How to code async JavaScript better

Avoiding the Promise Pyramid of Doom (promise hell)


As defined in Mozilla docs:

“The Promise object represents the eventual completion (or failure) of an asynchronous operation and its resulting value.”

Simple as that. A Promise object has two chainable methods: then and catch.

So, to summarize:

  1. A is then executed (only once) if its promise is resolved.
  2. Any value (unless there is a promise rejection, of course) returned from within a then is treated as a promise resolution value, therefore can be handled in the next then of the chain or in a higher level.
  3. The next then is executed, etc…
  4. A “catch” is executed (only once) in case any promise in the chain is rejected.

The problem

So, that pipe-like way of chaining async processes is clean, very easy to understand and can be extended if done right. However, in real life, we chain more than two or three async functions and each one can contain more than two chained and nested functions. One function may depend on the result of one or more of the previous ones which in the end would create a nested mess. So we go back to score one with callback hell but with promises, or to use a buzz word (or term): the Promise Pyramid of Doom. And yes, it’s bad for the same reason, call back is hell.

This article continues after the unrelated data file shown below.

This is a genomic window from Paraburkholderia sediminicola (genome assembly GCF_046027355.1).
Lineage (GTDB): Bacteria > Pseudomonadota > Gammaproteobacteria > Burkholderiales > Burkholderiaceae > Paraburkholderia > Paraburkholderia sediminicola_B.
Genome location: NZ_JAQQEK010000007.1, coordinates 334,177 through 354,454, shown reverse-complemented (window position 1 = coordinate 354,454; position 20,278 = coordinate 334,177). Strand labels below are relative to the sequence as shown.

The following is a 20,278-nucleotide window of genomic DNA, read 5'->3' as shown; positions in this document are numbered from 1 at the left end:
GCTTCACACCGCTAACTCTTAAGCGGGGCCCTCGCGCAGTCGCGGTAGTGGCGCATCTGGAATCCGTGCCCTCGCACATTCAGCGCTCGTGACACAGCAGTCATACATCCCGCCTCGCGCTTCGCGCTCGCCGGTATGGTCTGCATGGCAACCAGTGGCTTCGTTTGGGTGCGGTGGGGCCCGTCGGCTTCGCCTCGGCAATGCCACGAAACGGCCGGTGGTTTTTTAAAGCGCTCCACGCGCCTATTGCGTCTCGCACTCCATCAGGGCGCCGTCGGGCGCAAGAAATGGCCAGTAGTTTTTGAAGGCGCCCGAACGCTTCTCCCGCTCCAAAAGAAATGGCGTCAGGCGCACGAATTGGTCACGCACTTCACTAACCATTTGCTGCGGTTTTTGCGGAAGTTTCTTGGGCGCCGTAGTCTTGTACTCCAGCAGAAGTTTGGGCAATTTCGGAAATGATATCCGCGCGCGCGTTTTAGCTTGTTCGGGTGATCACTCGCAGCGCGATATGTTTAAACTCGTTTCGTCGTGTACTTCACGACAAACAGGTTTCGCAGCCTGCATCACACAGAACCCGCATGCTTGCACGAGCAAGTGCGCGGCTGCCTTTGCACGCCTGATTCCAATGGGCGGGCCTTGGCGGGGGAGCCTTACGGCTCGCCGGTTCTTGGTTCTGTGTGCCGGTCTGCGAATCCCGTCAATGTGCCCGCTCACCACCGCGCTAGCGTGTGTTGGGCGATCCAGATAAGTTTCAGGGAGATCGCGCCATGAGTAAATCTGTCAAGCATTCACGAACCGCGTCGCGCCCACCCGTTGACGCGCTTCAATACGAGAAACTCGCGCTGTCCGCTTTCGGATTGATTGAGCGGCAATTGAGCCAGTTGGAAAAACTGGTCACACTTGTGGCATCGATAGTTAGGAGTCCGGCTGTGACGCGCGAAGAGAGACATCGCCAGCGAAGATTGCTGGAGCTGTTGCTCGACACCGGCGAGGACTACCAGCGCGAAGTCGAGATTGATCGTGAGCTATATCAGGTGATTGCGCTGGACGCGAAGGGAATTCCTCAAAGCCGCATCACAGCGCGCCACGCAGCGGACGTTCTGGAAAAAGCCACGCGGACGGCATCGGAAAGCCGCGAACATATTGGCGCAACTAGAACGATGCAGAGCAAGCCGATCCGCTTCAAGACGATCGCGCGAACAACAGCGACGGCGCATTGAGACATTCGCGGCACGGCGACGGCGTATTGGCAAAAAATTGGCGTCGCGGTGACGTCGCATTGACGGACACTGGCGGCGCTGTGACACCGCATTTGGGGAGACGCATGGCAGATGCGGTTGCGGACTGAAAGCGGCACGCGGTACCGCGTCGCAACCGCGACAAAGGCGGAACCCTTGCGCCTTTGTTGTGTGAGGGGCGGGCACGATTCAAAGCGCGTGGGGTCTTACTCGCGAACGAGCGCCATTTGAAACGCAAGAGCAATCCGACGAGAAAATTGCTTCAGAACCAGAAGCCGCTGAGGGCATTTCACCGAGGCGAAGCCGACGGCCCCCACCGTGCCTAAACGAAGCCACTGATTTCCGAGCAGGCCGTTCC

How to solve it?

Actually is easier than it sounds, especially if you think about it up front right when you start coding your feature, but many developers don’t even try, or don’t see the point in doing so. So, like coding in general, it might seem easy for the one who wrote the code in the first place, but as the feature grows in complexity, understanding, refactoring or extending it, gets harder and harder to achieve.

Any suggestions? Yes!

1. Avoid using callbacks by all means. To this day, no one should be using callbacks to handle async processes, nevertheless, for some reason there are still many libraries doing it. So, avoid it in your code, and wrap third party callback based functions in promises.

2. Wrap async processes in separate functions. Although we can just pass an anonymous function to then and catch, when they’re too large or there are too many, the code gets messy and difficult to maintain, so creating new functions that receives everything they need as params, will help a lot.

3 . When executing async functions in a cascade (The result of one is the input of the next) or in a series (one after the other), instead of nesting them, try simple chaining.

4. Functions are first class citizens in JavaScript which means you can pass them as parameters to other functions. And since you can assign an anonymous function to a variable, you’re better off passing the variable as a param to your then functions every time possible.

5. Remember arrow functions implicit return feature.

Notice that using arrow functions make your code harder to debud, because arrow functions are anonymous, meaning that you will not see the function in the error trace. Read more here.

6. Everything returned from a then (except an explicit Promise rejection), is considered a promise resolution value, so you can just process your promise resolution in the next then:

So since getProductsRelatedToOrders receives orders as parameter which is resolved by getOrders, instead of invoking then again inside of the first one, you can just chain it.

This part:

` => ({…product, someImportantValue}))`